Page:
1. Brian Dean Avatar Brian Deansays:

      Hi Hannah, interesting thought there. That could have definitely influenced it. As you said, we gave people specific tasks vs general research. Which could lead to people ignoring PAA.

  60. Fiona Avatar Fionasays:

    Great post Brian.

    Thank you for sharing it with us!

    What software do you use to create your graphs?

    1. Brian Dean Avatar Brian Deansays:

      Thanks Fiona. We actually work with a graphic designer who creates those for us.

  61. Gotta say, I dig how you start these off with a list of primary learnings. I find myself coming back to them often.

    If I may, though, what’s the primary reason you allow comments (and links) on your posts?

    1. Brian Dean Avatar Brian Deansays:

      Thanks Pete. It’s important to have a community on my blog.

  62. so in conclusion if after all hard work on your seo project you can’t get to top first page or even top 3 search result it’s kind of useless to continue, change strategy radically to improve or just abandon it and move on to other ventures

  63. Wow, Brian.

    You really know how to create an interesting study that’s interesting to your target audience and which helps you acquire tons of new backlinks to your site.


    1. Brian Dean Avatar Brian Deansays:

      Thanks Martin.

  64. Brian: this study is extremely helpful. I’ve been sharing tidbits from it in my Twitter, LinkedIn and Facebook networks all week. I wanted to let you know that this specific piece of data really correlates closely with my findings in Google My Business data for my clients: “42% of Local Searchers Click on the Google Map Pack.” Google My Business most likely has more mobile users than desktop users and that would explain why most of my clients have around 52% of their search traffic coming from maps vs. SERPs (depending on if my clients have physical locations or are service-based). Thank you, thank you for producing this Google User Behavior study.

    1. Brian Dean Avatar Brian Deansays:

      Hi Lori, Thanks for sharing that. Interesting to see that your field data pretty much aligns with our experimental data from this study.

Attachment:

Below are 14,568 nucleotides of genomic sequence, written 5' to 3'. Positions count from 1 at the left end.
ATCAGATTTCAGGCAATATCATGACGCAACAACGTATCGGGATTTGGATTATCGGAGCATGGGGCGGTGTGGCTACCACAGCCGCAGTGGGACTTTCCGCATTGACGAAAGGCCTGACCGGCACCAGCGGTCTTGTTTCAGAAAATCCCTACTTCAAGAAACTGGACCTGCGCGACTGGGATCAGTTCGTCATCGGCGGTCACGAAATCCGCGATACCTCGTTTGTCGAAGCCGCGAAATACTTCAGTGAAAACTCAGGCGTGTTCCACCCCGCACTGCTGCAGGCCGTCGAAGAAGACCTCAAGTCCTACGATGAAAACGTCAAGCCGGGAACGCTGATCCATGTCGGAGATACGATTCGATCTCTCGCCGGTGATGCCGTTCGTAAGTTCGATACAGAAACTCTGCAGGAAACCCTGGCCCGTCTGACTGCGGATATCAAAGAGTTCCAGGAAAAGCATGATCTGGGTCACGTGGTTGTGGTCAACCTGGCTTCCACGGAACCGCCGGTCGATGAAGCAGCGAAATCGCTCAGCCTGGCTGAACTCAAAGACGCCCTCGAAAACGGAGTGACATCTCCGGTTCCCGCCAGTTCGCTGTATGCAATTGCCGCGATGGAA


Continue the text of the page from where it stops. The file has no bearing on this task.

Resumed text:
65. Do you think a change in the search intent would have an effect on your results? In the search terms you used, they appear to have a high buyers intent – however, if the users aren’t actually going to buy the buyers intent drops significantly and changes the search intent to more of a proof of existence. It’s the difference between asking a group of people how they would spend their money (which is theoretical, with no consequence), vs watching how they actually spend their money (which is practical, with time/cost consequences).

    My thought is that the searches with higher buyers intent would slow the process down significantly. For example, If i’m searching for something as small as small as a $20 phone holder – I may check a few sites and even go to page 2 because it would take me a few sites to find out what’s even available, and then having to decide which one I actually want. However, if I’m searching with lower buyers intent, I may not leave the top 3 results as long as I find something that “checks the box”.

    That being said, I realize that what I’m suggesting would be difficult to test. Even if you have the research group money to make purchases, it might not increase their buyers intent much because it’s not their money, and that reduces the inherent consequences of a “wrong” choice… Either way, would love to see what you think.

    1. Brian Dean Avatar Brian Deansays:

      Hi Kyle, good point there. You’re right: any sort of user testing like this only really simulates actual behavior. How people actually interact when looking for a specific product that they want might be different than what we found here.

      Also, we did mix in some informational searches so it wasn’t 100% buyer intent (or in this case, simulating buyer intent).

  66. Dimitar Margaritov Avatar Dimitar Margaritovsays:

    I was a bit worried if I am too late to the SEO business but apparently there is still a good future as only 20% of people click on ads according to your research.

  67. Sebastian Avatar Sebastiansays:

    Yes, local seo is different from “normal SEO”, but it’s still the same thing, only done slightly differently.

  68. Hi Brian, how many searches are done without any clicks at all?

    According to Rand Fishkin, zero clicks constitutes a large portion of overall google clicks. Was there any evidence to that in your research?

    1. Brian Dean Avatar Brian Deansays: